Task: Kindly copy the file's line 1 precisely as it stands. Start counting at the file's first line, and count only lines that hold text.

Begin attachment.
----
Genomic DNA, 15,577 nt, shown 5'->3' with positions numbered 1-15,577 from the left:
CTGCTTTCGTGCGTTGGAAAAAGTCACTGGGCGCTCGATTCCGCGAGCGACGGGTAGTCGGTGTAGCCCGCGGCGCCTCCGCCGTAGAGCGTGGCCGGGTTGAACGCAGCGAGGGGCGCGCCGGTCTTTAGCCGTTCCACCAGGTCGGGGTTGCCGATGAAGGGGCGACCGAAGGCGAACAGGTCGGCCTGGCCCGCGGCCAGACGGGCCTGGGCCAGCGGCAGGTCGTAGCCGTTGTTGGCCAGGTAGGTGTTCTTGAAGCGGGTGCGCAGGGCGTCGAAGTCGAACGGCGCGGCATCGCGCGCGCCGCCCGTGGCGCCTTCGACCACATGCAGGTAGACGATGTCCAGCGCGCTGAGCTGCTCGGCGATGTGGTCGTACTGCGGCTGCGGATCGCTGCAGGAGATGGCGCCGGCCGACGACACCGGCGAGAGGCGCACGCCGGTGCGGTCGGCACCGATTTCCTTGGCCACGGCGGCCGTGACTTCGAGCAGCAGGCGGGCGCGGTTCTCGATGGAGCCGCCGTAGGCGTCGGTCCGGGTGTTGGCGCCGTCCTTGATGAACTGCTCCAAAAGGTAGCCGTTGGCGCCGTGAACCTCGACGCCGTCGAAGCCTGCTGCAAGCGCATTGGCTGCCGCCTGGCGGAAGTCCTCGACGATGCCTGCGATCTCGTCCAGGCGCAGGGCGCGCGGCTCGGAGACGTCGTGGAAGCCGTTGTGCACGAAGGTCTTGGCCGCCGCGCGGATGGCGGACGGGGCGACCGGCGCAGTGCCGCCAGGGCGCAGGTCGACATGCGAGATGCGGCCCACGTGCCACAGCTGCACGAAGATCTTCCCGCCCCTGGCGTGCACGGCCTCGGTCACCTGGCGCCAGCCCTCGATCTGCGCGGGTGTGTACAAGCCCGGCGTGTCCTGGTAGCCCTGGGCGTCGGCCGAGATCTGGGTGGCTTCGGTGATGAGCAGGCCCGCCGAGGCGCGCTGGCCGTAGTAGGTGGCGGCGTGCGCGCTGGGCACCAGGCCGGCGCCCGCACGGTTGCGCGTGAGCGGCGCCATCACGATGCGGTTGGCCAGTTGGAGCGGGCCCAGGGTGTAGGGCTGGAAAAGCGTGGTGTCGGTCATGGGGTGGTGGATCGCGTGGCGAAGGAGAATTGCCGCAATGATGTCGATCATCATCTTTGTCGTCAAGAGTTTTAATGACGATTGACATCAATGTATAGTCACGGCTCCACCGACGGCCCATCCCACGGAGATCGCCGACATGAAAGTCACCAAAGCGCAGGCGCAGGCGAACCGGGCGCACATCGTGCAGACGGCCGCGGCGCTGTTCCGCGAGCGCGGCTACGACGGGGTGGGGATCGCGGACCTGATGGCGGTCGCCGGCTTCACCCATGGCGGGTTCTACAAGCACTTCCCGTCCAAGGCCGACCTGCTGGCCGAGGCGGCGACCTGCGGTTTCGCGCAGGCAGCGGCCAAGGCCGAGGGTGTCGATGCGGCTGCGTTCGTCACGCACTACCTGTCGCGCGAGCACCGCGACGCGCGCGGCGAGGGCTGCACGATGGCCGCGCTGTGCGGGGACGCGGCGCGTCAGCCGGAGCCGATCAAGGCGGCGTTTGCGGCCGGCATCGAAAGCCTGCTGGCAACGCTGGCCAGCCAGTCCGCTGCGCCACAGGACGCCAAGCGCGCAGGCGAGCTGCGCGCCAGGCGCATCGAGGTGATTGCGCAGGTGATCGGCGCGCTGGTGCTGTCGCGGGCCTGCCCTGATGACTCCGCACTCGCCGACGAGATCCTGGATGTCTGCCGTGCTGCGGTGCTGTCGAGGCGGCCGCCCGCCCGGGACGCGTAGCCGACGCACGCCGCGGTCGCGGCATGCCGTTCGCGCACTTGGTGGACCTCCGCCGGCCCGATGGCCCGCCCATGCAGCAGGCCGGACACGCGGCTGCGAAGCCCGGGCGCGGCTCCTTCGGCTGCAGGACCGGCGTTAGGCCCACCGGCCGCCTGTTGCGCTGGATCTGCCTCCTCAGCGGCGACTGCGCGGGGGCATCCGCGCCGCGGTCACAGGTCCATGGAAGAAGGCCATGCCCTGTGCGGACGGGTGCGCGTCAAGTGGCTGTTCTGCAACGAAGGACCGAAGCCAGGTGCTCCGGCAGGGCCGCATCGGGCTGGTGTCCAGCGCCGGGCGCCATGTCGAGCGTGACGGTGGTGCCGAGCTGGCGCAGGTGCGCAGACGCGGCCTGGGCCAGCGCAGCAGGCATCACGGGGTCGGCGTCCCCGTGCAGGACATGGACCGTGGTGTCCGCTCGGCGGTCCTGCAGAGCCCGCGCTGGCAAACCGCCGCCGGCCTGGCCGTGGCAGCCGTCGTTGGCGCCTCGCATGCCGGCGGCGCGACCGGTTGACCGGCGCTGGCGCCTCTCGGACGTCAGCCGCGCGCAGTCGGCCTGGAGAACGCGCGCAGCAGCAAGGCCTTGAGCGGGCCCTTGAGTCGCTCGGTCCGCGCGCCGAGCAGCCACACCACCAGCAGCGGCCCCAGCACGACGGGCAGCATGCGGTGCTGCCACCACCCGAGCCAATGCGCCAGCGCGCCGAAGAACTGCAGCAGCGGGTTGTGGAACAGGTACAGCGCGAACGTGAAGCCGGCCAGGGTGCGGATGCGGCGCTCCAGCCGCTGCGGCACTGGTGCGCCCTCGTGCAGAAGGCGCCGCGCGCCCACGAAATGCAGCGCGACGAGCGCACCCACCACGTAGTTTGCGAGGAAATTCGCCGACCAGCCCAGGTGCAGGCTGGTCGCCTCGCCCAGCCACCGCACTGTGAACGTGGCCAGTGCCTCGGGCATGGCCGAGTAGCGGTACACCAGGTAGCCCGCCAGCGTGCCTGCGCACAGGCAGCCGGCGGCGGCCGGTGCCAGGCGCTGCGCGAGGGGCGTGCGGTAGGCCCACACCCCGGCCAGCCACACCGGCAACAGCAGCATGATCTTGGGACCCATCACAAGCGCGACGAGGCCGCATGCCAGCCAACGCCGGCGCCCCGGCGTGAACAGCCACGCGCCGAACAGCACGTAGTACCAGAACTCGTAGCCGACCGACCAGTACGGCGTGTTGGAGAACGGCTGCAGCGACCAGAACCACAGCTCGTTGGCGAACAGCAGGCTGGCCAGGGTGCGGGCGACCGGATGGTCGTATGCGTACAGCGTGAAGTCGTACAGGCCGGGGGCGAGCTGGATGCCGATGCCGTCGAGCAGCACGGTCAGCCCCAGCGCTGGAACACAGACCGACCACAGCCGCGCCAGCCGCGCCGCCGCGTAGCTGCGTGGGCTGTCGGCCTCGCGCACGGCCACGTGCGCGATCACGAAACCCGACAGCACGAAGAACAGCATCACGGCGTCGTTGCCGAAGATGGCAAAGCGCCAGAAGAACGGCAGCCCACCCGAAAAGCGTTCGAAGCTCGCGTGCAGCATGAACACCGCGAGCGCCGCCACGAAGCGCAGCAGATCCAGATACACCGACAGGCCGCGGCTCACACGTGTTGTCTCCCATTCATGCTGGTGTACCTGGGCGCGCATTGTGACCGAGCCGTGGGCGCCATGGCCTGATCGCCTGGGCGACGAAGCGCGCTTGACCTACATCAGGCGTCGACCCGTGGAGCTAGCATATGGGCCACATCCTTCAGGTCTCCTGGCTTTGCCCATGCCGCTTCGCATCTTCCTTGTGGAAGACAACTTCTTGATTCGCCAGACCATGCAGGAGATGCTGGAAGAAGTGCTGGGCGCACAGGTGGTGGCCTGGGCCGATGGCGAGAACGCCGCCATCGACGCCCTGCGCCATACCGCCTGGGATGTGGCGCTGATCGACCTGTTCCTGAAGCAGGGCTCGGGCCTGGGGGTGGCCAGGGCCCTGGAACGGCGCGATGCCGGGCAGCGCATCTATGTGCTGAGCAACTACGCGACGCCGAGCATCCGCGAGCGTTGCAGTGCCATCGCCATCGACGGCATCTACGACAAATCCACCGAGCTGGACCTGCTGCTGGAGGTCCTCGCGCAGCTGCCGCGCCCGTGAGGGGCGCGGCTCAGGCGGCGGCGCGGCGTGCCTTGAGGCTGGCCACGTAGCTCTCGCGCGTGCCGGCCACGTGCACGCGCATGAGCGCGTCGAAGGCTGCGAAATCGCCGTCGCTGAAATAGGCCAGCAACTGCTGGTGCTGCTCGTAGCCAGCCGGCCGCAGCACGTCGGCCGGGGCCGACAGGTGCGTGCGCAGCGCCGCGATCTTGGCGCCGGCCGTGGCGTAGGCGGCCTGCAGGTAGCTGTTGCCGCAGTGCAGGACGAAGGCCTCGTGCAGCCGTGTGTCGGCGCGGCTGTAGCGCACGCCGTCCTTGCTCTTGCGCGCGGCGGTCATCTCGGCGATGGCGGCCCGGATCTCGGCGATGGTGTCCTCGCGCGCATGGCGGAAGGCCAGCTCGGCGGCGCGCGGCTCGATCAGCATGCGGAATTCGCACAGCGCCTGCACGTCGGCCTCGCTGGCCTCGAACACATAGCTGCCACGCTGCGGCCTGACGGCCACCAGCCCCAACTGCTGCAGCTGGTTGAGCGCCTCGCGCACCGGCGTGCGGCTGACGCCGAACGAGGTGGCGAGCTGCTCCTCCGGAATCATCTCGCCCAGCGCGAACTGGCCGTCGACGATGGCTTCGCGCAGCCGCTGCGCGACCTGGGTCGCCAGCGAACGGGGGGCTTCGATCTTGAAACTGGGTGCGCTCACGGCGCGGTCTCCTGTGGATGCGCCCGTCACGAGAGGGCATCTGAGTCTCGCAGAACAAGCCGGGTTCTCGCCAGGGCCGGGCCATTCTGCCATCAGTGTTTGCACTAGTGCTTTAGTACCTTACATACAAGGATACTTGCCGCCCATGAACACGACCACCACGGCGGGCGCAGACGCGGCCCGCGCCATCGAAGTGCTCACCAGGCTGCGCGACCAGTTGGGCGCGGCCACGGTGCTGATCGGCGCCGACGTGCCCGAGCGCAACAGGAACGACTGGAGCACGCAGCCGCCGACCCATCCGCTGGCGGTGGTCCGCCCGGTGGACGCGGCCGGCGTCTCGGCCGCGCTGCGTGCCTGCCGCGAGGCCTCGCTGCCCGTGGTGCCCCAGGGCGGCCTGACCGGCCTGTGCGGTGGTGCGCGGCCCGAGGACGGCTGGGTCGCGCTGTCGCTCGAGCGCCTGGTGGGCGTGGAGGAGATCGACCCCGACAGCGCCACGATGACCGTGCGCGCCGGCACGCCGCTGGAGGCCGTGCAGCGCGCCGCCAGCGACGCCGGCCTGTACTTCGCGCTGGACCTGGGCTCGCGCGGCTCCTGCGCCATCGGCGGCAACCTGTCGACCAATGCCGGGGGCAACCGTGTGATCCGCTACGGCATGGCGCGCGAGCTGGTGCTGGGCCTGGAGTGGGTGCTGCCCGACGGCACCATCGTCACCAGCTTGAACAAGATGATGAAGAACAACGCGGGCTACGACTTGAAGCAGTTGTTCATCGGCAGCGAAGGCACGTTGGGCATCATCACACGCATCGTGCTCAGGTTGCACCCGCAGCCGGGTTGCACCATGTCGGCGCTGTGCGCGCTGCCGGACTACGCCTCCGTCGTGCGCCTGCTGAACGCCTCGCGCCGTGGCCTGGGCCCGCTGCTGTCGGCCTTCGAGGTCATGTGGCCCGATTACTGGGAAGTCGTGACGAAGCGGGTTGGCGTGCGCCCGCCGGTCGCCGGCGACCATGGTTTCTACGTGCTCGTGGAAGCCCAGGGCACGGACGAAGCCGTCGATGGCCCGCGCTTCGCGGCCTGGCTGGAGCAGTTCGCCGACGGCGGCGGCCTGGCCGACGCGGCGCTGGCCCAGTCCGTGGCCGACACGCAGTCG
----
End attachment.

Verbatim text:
Genomic DNA, 15,577 nt, shown 5'->3' with positions numbered 1-15,577 from the left: